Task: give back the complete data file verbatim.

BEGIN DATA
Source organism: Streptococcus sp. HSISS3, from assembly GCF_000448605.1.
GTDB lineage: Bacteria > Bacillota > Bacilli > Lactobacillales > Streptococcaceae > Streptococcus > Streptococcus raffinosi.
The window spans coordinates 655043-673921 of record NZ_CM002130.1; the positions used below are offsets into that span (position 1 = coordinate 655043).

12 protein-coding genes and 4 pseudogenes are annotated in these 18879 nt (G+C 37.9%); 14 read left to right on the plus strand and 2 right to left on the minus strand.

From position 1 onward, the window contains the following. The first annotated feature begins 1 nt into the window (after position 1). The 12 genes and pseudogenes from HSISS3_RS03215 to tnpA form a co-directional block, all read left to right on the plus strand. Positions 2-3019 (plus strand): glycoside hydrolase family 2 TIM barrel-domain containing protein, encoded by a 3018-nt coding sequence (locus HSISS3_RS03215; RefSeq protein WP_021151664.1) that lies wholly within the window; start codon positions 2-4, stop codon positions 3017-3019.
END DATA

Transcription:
Source organism: Streptococcus sp. HSISS3, from assembly GCF_000448605.1.
GTDB lineage: Bacteria > Bacillota > Bacilli > Lactobacillales > Streptococcaceae > Streptococcus > Streptococcus raffinosi.
The window spans coordinates 655043-673921 of record NZ_CM002130.1; the positions used below are offsets into that span (position 1 = coordinate 655043).

12 protein-coding genes and 4 pseudogenes are annotated in these 18879 nt (G+C 37.9%); 14 read left to right on the plus strand and 2 right to left on the minus strand.

From position 1 onward, the window contains the following. The first annotated feature begins 1 nt into the window (after position 1). The 12 genes and pseudogenes from HSISS3_RS03215 to tnpA form a co-directional block, all read left to right on the plus strand. Positions 2-3019 (plus strand): glycoside hydrolase family 2 TIM barrel-domain containing protein, encoded by a 3018-nt coding sequence (locus HSISS3_RS03215; RefSeq protein WP_021151664.1) that lies wholly within the window; start codon positions 2-4, stop codon positions 3017-3019.